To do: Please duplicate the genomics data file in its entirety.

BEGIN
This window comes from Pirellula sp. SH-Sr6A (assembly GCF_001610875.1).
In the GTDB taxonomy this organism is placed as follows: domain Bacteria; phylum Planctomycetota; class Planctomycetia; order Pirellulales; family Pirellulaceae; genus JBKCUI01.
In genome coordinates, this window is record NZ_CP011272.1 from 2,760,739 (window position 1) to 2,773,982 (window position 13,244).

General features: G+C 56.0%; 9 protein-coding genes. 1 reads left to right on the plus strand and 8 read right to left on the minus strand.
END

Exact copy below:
This window comes from Pirellula sp. SH-Sr6A (assembly GCF_001610875.1).
In the GTDB taxonomy this organism is placed as follows: domain Bacteria; phylum Planctomycetota; class Planctomycetia; order Pirellulales; family Pirellulaceae; genus JBKCUI01.
In genome coordinates, this window is record NZ_CP011272.1 from 2,760,739 (window position 1) to 2,773,982 (window position 13,244).

General features: G+C 56.0%; 9 protein-coding genes. 1 reads left to right on the plus strand and 8 read right to left on the minus strand.